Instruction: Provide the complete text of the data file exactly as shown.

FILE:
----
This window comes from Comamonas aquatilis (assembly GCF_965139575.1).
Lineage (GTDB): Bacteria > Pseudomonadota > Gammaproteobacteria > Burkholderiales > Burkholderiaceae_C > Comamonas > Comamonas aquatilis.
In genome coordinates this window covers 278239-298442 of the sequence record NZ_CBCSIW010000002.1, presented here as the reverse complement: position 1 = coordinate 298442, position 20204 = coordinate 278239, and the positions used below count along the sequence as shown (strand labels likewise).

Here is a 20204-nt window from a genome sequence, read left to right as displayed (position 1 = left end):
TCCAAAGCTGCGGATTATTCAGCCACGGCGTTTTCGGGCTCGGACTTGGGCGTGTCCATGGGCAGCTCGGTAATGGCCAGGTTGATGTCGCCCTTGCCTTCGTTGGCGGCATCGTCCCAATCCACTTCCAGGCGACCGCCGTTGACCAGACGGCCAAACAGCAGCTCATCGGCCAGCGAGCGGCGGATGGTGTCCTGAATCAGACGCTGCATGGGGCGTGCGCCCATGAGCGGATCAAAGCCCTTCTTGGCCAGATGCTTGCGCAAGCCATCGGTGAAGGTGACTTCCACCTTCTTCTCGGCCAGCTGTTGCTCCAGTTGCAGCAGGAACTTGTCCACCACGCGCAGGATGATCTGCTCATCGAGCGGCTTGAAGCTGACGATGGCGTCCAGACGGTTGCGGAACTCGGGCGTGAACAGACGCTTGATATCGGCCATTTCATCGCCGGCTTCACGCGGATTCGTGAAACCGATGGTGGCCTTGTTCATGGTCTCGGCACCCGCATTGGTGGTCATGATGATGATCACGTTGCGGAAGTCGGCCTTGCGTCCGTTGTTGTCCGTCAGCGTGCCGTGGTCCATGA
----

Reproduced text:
This window comes from Comamonas aquatilis (assembly GCF_965139575.1).
Lineage (GTDB): Bacteria > Pseudomonadota > Gammaproteobacteria > Burkholderiales > Burkholderiaceae_C > Comamonas > Comamonas aquatilis.
In genome coordinates this window covers 278239-298442 of the sequence record NZ_CBCSIW010000002.1, presented here as the reverse complement: position 1 = coordinate 298442, position 20204 = coordinate 278239, and the positions used below count along the sequence as shown (strand labels likewise).

Here is a 20204-nt window from a genome sequence, read left to right as displayed (position 1 = left end):
TCCAAAGCTGCGGATTATTCAGCCACGGCGTTTTCGGGCTCGGACTTGGGCGTGTCCATGGGCAGCTCGGTAATGGCCAGGTTGATGTCGCCCTTGCCTTCGTTGGCGGCATCGTCCCAATCCACTTCCAGGCGACCGCCGTTGACCAGACGGCCAAACAGCAGCTCATCGGCCAGCGAGCGGCGGATGGTGTCCTGAATCAGACGCTGCATGGGGCGTGCGCCCATGAGCGGATCAAAGCCCTTCTTGGCCAGATGCTTGCGCAAGCCATCGGTGAAGGTGACTTCCACCTTCTTCTCGGCCAGCTGTTGCTCCAGTTGCAGCAGGAACTTGTCCACCACGCGCAGGATGATCTGCTCATCGAGCGGCTTGAAGCTGACGATGGCGTCCAGACGGTTGCGGAACTCGGGCGTGAACAGACGCTTGATATCGGCCATTTCATCGCCGGCTTCACGCGGATTCGTGAAACCGATGGTGGCCTTGTTCATGGTCTCGGCACCCGCATTGGTGGTCATGATGATGATCACGTTGCGGAAGTCGGCCTTGCGTCCGTTGTTGTCCGTCAGCGTGCCGTGGTCCATGA